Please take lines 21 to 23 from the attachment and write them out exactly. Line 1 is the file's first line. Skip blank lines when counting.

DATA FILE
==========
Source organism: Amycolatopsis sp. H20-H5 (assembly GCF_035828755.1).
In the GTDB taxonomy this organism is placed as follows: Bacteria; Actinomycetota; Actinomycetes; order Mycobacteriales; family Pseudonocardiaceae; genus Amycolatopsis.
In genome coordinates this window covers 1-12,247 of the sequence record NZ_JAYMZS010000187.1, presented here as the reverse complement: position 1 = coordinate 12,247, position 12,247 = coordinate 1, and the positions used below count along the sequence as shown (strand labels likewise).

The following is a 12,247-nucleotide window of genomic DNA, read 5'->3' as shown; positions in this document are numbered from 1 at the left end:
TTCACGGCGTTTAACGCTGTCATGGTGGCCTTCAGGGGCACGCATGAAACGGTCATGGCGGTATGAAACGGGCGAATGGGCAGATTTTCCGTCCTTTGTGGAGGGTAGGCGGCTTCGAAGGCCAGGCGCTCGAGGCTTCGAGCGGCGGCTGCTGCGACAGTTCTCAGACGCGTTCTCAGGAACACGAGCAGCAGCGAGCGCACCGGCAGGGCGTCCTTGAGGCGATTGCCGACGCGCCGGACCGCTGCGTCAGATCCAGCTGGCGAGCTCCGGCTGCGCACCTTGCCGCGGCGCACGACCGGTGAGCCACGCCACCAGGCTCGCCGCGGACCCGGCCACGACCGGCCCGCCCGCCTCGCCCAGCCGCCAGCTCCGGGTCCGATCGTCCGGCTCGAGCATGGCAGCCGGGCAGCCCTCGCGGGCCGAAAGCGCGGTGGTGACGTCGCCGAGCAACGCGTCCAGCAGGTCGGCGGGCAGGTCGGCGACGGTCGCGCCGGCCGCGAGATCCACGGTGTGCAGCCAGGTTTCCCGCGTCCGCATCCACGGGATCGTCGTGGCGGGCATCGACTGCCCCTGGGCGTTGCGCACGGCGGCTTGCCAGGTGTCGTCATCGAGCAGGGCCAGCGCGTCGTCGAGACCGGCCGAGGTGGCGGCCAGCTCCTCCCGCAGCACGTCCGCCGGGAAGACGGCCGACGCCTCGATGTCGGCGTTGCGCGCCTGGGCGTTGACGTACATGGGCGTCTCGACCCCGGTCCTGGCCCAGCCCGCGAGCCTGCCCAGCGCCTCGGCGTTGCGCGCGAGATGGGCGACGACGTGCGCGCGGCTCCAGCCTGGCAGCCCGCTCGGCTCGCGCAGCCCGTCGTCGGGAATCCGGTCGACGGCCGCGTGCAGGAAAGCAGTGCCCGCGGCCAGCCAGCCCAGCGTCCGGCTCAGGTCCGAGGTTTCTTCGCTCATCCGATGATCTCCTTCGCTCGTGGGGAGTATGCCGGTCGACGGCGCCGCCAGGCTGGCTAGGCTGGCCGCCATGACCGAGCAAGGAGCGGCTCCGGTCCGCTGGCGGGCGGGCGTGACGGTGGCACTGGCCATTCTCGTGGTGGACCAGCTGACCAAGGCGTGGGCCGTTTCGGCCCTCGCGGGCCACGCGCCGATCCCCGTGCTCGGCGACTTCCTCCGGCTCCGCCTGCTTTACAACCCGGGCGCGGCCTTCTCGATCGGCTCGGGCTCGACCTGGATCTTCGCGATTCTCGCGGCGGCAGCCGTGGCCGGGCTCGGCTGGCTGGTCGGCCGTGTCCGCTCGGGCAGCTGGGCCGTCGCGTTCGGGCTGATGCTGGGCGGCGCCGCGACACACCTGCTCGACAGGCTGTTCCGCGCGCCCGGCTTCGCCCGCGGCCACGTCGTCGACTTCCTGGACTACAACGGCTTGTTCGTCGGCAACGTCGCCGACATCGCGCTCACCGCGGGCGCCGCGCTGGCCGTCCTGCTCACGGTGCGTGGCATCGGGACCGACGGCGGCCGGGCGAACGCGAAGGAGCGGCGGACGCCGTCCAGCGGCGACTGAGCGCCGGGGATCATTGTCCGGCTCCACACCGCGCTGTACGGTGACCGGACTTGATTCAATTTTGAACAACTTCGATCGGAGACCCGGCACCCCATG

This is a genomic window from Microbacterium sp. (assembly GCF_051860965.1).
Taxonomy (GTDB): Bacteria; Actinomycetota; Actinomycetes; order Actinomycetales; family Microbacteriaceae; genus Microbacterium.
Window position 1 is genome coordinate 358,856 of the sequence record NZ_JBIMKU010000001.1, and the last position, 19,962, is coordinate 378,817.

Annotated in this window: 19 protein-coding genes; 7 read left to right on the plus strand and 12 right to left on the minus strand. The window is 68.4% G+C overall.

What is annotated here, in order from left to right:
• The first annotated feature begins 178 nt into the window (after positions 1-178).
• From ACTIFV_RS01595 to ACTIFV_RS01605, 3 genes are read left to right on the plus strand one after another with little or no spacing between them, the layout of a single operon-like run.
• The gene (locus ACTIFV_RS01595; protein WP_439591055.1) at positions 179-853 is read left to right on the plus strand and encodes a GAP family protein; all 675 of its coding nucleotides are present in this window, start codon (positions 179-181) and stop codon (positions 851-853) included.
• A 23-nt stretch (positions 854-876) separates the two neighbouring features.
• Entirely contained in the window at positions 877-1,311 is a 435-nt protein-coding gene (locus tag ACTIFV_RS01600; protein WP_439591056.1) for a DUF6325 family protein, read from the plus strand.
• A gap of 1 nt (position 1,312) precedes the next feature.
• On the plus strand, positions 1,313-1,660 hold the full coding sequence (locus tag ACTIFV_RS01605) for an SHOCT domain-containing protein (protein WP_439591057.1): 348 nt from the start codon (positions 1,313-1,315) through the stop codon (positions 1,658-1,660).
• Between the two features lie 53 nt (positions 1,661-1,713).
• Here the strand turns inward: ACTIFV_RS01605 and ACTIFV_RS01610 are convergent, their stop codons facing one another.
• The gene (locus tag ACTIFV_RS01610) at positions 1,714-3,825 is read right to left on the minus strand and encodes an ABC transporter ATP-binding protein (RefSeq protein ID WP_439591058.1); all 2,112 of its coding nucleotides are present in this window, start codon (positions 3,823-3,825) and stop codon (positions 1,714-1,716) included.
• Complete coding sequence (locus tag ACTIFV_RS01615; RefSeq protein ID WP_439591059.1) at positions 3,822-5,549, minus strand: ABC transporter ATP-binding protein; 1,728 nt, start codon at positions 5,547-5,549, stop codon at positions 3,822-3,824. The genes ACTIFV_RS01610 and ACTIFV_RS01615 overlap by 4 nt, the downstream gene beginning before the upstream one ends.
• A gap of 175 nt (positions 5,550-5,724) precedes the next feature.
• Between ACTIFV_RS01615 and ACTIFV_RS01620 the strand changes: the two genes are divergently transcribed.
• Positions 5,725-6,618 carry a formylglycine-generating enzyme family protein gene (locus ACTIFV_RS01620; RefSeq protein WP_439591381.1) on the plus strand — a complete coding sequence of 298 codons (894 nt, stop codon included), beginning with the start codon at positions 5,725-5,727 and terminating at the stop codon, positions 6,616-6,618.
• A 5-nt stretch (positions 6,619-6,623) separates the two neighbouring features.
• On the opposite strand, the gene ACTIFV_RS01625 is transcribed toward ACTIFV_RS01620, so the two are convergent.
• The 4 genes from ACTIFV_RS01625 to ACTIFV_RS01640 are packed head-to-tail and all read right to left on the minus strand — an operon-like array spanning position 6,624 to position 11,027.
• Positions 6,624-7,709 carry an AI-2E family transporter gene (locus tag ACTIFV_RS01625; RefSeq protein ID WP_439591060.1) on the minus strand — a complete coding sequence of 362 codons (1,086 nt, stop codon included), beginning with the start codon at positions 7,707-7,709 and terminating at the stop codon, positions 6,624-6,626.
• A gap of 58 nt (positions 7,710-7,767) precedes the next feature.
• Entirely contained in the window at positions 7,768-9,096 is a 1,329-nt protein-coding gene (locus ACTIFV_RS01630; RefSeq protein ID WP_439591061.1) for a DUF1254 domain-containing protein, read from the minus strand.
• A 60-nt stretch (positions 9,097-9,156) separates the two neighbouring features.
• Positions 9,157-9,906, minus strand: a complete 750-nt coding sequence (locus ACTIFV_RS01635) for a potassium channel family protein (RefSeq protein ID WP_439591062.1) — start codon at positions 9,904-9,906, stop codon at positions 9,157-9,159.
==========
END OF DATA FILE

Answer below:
• Complete coding sequence (locus tag ACTIFV_RS01615; RefSeq protein ID WP_439591059.1) at positions 3,822-5,549, minus strand: ABC transporter ATP-binding protein; 1,728 nt, start codon at positions 5,547-5,549, stop codon at positions 3,822-3,824. The genes ACTIFV_RS01610 and ACTIFV_RS01615 overlap by 4 nt, the downstream gene beginning before the upstream one ends.
• A gap of 175 nt (positions 5,550-5,724) precedes the next feature.
• Between ACTIFV_RS01615 and ACTIFV_RS01620 the strand changes: the two genes are divergently transcribed.